cut the big trees, save the small ones in understory?
I've been looking at land (mostly in the 5-20 acre range) in eastern and southeastern Ohio recently. I saw a nice piece of land the other day that is totally wooded. If I ever were to decide to buy land like that, I probably would want to clear a decent amount of it so I could grow other things within it.
Most people would clear all the understory, and leave some of the larger trees.
What if, instead, you wanted to cut the large trees (say, for lumber), and leave part of the understory to be released?
The land in question is between Newark and Zanesville, Ohio - the overstory is has some openings, but also quite a few nice, straight, timber quality oaks and hickories on the land. The understory has some nice sugar maple and white oak throughout, 1-3" caliper in many cases, that look healthy enough (no leaves yet, but healthy looking buds/bark, so I'm assuming) but are just waiting for "release" to really take off.
What would be the best way to harvest the marketable lumber, clear out all the non-valuable overstory and all the "brush" but leave those selected small trees in such a way that they're in minimal danger of being crushed by their falling parents, as well as minimizing root damage from equipment?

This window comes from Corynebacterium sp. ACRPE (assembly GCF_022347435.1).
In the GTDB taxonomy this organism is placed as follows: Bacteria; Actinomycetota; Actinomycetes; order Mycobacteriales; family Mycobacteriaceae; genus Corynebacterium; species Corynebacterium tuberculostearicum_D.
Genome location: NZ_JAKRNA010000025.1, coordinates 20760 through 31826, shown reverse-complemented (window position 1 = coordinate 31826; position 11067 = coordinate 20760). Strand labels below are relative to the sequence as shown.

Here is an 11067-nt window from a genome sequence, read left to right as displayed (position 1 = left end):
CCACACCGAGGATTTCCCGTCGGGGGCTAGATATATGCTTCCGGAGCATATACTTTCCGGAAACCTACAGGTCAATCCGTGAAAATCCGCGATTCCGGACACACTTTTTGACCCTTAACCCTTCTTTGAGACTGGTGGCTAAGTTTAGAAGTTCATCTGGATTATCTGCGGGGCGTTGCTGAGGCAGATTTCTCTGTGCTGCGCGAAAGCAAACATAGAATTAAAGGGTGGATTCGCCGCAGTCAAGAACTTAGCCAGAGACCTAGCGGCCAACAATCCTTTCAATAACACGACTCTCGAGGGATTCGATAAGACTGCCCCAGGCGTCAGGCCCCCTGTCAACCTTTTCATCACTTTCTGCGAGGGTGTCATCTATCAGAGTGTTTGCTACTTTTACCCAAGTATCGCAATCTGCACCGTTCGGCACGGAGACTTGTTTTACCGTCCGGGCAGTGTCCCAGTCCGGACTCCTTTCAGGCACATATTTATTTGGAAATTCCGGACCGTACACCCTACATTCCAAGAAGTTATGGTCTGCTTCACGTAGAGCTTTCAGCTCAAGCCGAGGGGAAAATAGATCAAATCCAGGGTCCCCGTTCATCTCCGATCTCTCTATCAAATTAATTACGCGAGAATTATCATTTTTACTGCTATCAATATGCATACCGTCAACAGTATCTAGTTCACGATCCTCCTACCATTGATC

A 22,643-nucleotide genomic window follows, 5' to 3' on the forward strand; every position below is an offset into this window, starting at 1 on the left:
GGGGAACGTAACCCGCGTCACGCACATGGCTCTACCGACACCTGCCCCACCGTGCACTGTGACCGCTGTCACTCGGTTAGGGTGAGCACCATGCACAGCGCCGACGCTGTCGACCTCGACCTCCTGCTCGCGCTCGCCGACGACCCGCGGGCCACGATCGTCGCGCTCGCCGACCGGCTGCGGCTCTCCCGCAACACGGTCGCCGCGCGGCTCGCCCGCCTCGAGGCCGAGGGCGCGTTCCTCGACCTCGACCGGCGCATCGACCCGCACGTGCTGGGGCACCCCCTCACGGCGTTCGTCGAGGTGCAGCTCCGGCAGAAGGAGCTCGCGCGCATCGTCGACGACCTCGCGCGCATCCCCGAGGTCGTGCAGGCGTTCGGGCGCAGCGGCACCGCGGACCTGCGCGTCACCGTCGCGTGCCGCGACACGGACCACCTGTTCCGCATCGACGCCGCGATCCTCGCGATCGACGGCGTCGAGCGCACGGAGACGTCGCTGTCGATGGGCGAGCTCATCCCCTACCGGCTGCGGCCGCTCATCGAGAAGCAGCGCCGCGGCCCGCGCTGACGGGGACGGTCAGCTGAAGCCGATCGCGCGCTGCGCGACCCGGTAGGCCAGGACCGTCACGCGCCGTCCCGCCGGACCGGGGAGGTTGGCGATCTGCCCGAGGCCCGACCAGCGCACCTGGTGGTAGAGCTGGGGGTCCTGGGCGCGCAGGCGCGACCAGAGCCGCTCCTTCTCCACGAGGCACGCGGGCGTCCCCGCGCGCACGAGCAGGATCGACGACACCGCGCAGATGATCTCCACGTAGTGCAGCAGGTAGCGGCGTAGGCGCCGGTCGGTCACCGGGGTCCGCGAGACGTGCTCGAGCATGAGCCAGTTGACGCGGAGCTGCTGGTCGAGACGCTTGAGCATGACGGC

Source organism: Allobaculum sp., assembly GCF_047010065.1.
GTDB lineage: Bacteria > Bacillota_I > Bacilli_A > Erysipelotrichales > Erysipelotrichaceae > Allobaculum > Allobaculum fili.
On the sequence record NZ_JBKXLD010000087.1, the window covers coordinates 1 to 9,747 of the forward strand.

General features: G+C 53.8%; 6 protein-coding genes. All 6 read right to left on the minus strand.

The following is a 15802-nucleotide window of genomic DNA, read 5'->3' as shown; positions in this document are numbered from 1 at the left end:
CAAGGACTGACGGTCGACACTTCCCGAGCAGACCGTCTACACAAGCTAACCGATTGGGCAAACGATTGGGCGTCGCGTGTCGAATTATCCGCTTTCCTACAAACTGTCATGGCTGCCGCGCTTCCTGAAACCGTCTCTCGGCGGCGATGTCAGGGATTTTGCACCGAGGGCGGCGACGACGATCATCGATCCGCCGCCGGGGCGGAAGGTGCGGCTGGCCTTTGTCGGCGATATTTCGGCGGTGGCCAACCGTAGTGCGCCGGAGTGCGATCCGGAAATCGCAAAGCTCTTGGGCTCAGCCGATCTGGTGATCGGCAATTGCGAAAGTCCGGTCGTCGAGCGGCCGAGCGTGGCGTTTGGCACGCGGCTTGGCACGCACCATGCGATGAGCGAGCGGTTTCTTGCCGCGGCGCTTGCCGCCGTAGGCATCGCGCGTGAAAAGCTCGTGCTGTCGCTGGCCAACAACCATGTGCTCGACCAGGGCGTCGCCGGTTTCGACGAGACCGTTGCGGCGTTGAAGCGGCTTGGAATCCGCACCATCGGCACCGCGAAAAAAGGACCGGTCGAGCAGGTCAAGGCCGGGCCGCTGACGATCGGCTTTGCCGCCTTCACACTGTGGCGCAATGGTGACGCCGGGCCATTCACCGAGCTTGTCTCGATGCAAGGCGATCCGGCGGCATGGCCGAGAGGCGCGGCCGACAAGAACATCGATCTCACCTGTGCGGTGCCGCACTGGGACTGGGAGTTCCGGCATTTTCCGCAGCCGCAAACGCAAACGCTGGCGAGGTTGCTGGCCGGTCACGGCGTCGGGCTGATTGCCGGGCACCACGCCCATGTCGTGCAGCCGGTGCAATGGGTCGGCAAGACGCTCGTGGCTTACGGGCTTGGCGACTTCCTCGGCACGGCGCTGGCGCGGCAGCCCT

The idea here is, for me, I don't want dense woods, but an open woodland of small trees that I could then plant REAL understory plants in now (like dogwoods, redbuds, azalea, hosta, etc) to grow up with the oaks and maples that will eventually get quite large.
Are there lumber companies that can do this? I've heard of some "mulcher" type machines that basically grind everything to the ground and leave a wood chip "mulch" behind, that's supposed to be less destructive than old-school methods...anyone got ideas?
This is only a brainstorm so far.